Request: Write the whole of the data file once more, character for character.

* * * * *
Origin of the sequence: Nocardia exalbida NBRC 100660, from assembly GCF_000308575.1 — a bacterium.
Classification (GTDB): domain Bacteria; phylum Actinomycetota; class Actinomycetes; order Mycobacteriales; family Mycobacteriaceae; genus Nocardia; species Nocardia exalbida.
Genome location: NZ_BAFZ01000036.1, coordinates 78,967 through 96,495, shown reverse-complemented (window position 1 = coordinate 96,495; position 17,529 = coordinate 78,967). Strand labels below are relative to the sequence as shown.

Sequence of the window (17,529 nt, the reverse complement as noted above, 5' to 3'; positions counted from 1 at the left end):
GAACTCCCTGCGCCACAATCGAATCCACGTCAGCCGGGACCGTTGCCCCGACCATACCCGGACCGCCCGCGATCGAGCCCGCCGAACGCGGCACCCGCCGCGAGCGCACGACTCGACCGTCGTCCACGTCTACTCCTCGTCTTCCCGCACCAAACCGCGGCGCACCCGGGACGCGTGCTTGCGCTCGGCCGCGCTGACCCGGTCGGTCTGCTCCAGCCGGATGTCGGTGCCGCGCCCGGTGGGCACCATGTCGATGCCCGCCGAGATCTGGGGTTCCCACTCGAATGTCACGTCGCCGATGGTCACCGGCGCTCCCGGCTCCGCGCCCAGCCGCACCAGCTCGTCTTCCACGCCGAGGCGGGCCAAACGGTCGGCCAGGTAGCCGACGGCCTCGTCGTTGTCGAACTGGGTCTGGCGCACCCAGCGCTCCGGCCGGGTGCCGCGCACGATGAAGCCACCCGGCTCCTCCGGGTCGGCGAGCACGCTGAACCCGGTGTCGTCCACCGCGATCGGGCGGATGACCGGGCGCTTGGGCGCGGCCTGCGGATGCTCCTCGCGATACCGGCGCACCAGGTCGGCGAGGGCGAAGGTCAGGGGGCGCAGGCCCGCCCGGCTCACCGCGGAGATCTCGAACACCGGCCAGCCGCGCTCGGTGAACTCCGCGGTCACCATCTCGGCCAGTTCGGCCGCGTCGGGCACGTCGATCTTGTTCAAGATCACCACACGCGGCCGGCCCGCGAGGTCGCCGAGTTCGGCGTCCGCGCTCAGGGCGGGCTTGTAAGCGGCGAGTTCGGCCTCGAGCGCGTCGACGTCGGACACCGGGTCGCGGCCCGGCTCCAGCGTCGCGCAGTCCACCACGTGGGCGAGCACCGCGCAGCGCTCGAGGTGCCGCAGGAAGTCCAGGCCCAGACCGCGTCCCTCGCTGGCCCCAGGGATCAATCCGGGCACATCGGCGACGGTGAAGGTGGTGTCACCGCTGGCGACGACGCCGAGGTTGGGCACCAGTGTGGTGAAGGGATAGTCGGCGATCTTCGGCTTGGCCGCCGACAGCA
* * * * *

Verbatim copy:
Origin of the sequence: Nocardia exalbida NBRC 100660, from assembly GCF_000308575.1 — a bacterium.
Classification (GTDB): domain Bacteria; phylum Actinomycetota; class Actinomycetes; order Mycobacteriales; family Mycobacteriaceae; genus Nocardia; species Nocardia exalbida.
Genome location: NZ_BAFZ01000036.1, coordinates 78,967 through 96,495, shown reverse-complemented (window position 1 = coordinate 96,495; position 17,529 = coordinate 78,967). Strand labels below are relative to the sequence as shown.

Sequence of the window (17,529 nt, the reverse complement as noted above, 5' to 3'; positions counted from 1 at the left end):
GAACTCCCTGCGCCACAATCGAATCCACGTCAGCCGGGACCGTTGCCCCGACCATACCCGGACCGCCCGCGATCGAGCCCGCCGAACGCGGCACCCGCCGCGAGCGCACGACTCGACCGTCGTCCACGTCTACTCCTCGTCTTCCCGCACCAAACCGCGGCGCACCCGGGACGCGTGCTTGCGCTCGGCCGCGCTGACCCGGTCGGTCTGCTCCAGCCGGATGTCGGTGCCGCGCCCGGTGGGCACCATGTCGATGCCCGCCGAGATCTGGGGTTCCCACTCGAATGTCACGTCGCCGATGGTCACCGGCGCTCCCGGCTCCGCGCCCAGCCGCACCAGCTCGTCTTCCACGCCGAGGCGGGCCAAACGGTCGGCCAGGTAGCCGACGGCCTCGTCGTTGTCGAACTGGGTCTGGCGCACCCAGCGCTCCGGCCGGGTGCCGCGCACGATGAAGCCACCCGGCTCCTCCGGGTCGGCGAGCACGCTGAACCCGGTGTCGTCCACCGCGATCGGGCGGATGACCGGGCGCTTGGGCGCGGCCTGCGGATGCTCCTCGCGATACCGGCGCACCAGGTCGGCGAGGGCGAAGGTCAGGGGGCGCAGGCCCGCCCGGCTCACCGCGGAGATCTCGAACACCGGCCAGCCGCGCTCGGTGAACTCCGCGGTCACCATCTCGGCCAGTTCGGCCGCGTCGGGCACGTCGATCTTGTTCAAGATCACCACACGCGGCCGGCCCGCGAGGTCGCCGAGTTCGGCGTCCGCGCTCAGGGCGGGCTTGTAAGCGGCGAGTTCGGCCTCGAGCGCGTCGACGTCGGACACCGGGTCGCGGCCCGGCTCCAGCGTCGCGCAGTCCACCACGTGGGCGAGCACCGCGCAGCGCTCGAGGTGCCGCAGGAAGTCCAGGCCCAGACCGCGTCCCTCGCTGGCCCCAGGGATCAATCCGGGCACATCGGCGACGGTGAAGGTGGTGTCACCGCTGGCGACGACGCCGAGGTTGGGCACCAGTGTGGTGAAGGGATAGTCGGCGATCTTCGGCTTGGCCGCCGACAGCA